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Silent Highway

Anthony Howell

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This title is available for academic inspection (paperback only).
Paperback
ISBN: 978 0 856464 52 2
Imprint: Anvil Press Poetry
Published: November 2014
216 x 138 x 10 mm
96 pages
Publisher: Carcanet Press
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    Lord of Storms

    Back from the coast, on a breezy hill, there’s a heaving
    In the dense bamboo, and an undertow
    Of rustle from those cataracts of morning glory
    Burgeoning, since a god split a serpent in two,
    By the spring that used to serve the aqueduct.

    Vritra had sucked up every last drop, so we must thank
    Lord Indra for the water which now spills
    Out of our plunge pool, causing this profusion
    That overwhelms the view: as easy to get lost in it
    As it is to get lost in a poem – a growing tract

    Of jungle spilling down a cleft hewn between deserts
    By little more than a ditch. Bamboo, great walls of bamboo.
    Beyond its palisades, solar panels follow the sunflower’s lead.
    A field of shields, a field of blackened disks.
    Now the morning glory furls. Darkness falls in mauve

    And blue. We look into the pupil of the night,
    And daylight’s blooms deepen into tones of resonance …
    The purple under your eyes, the whirlpools
    Of unhurried time widening into stillness,
    Repeating, ever more slowly, the ghost of a meaning.

    Doesn’t it flow at different rates in different parts
    Of the cosmos? Now there’s the hoot of an owl
    And sombre shades start bleeding into the dream’s aromas.
    Being Indandra by name, they call him Indra cryptically.
    For the devas love the cryptic, yea, they love the cryptic.

     

    from Silent Highway: Pocahontas

    Thus the river sanctions love and lust
    For water, being water, isn’t dust;
    And sailors like their ladies in less clothes
    Than might seem proper – light shifts and bare toes.
    Call it, then, a short chemise, or mini-skirt,
    That Nannie wears on board the Cutty Sark.
    Weird perhaps for a clipper ship
    To be christened after a sister of Old Nick:
    “But Nannie, far above the rest
    Hard upon noble Maggie prest
    Whose spring brought off her master hale
    But left behind her ain grey tail,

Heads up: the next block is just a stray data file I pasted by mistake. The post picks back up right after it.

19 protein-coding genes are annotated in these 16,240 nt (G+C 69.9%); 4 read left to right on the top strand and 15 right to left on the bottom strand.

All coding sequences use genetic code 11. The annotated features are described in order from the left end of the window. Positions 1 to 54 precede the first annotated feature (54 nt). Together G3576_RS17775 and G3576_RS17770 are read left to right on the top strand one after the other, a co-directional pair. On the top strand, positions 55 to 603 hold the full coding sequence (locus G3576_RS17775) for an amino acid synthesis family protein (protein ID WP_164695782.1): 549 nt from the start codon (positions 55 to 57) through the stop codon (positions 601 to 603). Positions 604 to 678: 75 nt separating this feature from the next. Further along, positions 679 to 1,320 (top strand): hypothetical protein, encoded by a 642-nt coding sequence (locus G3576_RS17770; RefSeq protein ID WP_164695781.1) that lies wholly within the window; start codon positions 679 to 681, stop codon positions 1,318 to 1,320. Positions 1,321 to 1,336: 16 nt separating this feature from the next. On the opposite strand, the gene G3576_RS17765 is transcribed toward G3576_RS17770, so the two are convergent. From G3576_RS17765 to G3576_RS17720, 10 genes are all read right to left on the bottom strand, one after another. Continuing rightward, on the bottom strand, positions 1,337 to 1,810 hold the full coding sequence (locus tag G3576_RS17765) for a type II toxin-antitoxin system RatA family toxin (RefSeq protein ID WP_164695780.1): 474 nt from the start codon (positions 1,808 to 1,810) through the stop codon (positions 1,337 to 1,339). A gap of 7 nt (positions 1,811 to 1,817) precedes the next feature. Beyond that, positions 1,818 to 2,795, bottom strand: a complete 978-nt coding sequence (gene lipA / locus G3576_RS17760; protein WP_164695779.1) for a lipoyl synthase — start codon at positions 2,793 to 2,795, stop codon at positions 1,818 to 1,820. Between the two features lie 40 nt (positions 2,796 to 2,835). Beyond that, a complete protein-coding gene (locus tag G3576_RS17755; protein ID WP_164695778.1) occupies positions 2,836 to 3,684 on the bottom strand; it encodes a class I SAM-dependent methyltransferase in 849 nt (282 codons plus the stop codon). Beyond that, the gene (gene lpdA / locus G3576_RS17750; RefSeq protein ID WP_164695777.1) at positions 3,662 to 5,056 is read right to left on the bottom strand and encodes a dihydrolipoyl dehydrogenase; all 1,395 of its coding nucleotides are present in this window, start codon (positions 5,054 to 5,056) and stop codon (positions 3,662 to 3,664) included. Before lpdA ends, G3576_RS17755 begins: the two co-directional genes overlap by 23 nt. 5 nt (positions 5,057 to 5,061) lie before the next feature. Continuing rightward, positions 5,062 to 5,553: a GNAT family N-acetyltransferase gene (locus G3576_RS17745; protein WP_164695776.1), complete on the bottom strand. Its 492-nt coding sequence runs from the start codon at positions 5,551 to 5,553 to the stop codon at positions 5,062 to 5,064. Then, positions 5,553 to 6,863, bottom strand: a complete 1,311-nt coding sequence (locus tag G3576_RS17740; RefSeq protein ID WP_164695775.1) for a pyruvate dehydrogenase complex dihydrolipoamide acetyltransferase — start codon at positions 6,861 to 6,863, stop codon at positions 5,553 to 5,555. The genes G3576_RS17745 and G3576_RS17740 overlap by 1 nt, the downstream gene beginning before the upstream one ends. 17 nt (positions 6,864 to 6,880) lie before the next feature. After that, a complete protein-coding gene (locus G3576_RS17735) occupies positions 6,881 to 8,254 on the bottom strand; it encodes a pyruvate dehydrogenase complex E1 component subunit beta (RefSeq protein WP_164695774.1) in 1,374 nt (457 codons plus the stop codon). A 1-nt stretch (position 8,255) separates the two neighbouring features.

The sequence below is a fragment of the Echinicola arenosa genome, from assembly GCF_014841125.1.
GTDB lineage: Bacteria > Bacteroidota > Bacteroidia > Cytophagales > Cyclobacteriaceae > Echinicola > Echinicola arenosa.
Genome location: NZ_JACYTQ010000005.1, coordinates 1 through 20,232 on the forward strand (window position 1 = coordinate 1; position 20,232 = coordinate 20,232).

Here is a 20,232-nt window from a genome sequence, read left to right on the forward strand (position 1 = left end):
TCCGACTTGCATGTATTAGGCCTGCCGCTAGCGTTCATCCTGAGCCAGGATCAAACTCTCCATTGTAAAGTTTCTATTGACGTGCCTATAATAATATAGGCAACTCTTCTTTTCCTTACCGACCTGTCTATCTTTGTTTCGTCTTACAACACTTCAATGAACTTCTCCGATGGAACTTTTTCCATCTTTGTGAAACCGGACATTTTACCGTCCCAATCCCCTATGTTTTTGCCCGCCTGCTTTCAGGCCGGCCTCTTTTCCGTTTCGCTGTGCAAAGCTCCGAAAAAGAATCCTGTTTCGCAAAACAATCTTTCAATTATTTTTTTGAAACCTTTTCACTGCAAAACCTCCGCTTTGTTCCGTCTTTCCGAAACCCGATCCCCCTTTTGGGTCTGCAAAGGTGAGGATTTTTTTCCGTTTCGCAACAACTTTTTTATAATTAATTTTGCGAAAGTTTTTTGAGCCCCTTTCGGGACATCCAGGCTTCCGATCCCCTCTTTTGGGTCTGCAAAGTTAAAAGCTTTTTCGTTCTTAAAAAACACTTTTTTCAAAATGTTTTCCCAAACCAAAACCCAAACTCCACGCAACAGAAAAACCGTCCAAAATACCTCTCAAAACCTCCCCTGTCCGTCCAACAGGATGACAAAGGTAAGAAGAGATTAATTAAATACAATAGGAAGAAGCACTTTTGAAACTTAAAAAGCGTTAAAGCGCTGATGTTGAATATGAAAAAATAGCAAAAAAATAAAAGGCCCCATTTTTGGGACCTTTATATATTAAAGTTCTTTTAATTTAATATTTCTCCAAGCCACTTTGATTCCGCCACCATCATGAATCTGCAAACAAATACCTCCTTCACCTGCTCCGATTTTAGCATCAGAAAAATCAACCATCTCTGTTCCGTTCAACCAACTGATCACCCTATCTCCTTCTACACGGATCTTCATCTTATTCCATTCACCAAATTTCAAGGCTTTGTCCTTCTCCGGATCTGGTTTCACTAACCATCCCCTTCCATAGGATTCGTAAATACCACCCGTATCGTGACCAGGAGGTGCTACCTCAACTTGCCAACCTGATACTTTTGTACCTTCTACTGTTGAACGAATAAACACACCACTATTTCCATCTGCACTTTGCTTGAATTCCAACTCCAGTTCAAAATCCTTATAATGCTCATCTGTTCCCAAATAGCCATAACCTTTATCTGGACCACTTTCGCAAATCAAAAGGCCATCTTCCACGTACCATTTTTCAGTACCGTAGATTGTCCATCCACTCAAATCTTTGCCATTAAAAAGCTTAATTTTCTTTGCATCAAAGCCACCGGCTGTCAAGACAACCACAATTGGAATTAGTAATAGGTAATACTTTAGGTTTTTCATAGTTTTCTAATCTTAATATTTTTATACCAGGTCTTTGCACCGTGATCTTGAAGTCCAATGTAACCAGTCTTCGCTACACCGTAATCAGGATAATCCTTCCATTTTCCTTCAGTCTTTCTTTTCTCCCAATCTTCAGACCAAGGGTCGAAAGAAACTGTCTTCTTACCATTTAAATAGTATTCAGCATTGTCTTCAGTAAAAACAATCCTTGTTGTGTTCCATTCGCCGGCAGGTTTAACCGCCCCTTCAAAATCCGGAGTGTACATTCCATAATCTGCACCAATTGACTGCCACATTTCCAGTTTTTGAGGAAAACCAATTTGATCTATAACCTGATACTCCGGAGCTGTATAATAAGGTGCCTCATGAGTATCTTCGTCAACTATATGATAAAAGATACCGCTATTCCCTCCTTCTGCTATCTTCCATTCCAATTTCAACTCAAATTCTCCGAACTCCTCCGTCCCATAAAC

And when to drink you are inclined
    Or Cutty-sarks run in your mind,
    Think, ye may buy the joys o’er dear,
    Remember Tam O’Shanter’s mare”
    And Nannie’s speed, which brought the tea
    From China each new season with a tail
    Of old rope painted grey within her clutch
    When she sailed in past Greenwich with
    A stack of well-aired Twankey in her hold.
    Think of this silent highway – in its heyday
    Anything but silent – silent now;
    But not when Pocahontas sailed this way,
    On a sparkling morning – cloudless blue,
    A light wind helping and a silvery haze
    Improving London town. But it was hard
    To walk so, in moccasins on cobble-stones:
    Hard to be ignored by James the First,
    Though he looked fine in the palest blue
    On a foaming,fiery horse, and then,
    After a nicer interview with dour
    Sir Walter Raleigh, feverish, in the tower,
    Who knew the doings of the Powhatan,
    Hard to die at Gravesend, of consumption,
    Within a year, her long anticipation
    Heralding so short a stay in London.
     

    The centrepiece of Silent Highway is the title-poem which celebrates the role of the river Thames in the life of London. It is written as a sequence that looks at history and the present: from Pocahontas’s voyage to the arrival of the Windrush bringing immigrants from Jamaica, the mysterious death of Roberto Calvi and the  Marchioness disaster, via the Fire of London and many incidents in which the river has been spectator or participant. Howell’s mix of verse styles and skill with cameos ensures that interest never flags.

    In other poems he demonstrates his pleasure in avoiding the predictable and in writing on a wide variety of subjects. Among the many poems of place, in which he excels, are some disturbing descriptions of modern Britain; in the final section, poems inspired by a winter spent in Brazil, he has surprises in store, such as the witty (and true) poem ‘In Praise of Shopping’.
     

    Anthony Howell was born in 1945. A former dancer with the Royal Ballet and subsequently a performance artist – he founded the Theatre of Mistakes 1974 – he has always been as active in literature as he has in movement. He has published several collections of poems and two novels. During ... read more
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